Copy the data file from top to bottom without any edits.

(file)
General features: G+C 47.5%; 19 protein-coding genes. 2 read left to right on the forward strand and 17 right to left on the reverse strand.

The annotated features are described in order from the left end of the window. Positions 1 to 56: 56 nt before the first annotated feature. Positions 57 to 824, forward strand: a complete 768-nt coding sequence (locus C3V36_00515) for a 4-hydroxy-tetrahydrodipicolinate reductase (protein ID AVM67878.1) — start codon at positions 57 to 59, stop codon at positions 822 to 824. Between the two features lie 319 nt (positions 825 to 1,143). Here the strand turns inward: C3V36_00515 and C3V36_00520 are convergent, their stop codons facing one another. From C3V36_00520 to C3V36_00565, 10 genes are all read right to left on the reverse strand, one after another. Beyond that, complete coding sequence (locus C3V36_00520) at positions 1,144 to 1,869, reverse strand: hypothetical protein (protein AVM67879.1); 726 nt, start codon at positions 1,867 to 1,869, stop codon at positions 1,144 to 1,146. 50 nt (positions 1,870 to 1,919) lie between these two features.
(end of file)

General features: G+C 47.5%; 19 protein-coding genes. 2 read left to right on the forward strand and 17 right to left on the reverse strand.

The annotated features are described in order from the left end of the window. Positions 1 to 56: 56 nt before the first annotated feature. Positions 57 to 824, forward strand: a complete 768-nt coding sequence (locus C3V36_00515) for a 4-hydroxy-tetrahydrodipicolinate reductase (protein ID AVM67878.1) — start codon at positions 57 to 59, stop codon at positions 822 to 824. Between the two features lie 319 nt (positions 825 to 1,143). Here the strand turns inward: C3V36_00515 and C3V36_00520 are convergent, their stop codons facing one another. From C3V36_00520 to C3V36_00565, 10 genes are all read right to left on the reverse strand, one after another. Beyond that, complete coding sequence (locus C3V36_00520) at positions 1,144 to 1,869, reverse strand: hypothetical protein (protein AVM67879.1); 726 nt, start codon at positions 1,867 to 1,869, stop codon at positions 1,144 to 1,146. 50 nt (positions 1,870 to 1,919) lie between these two features.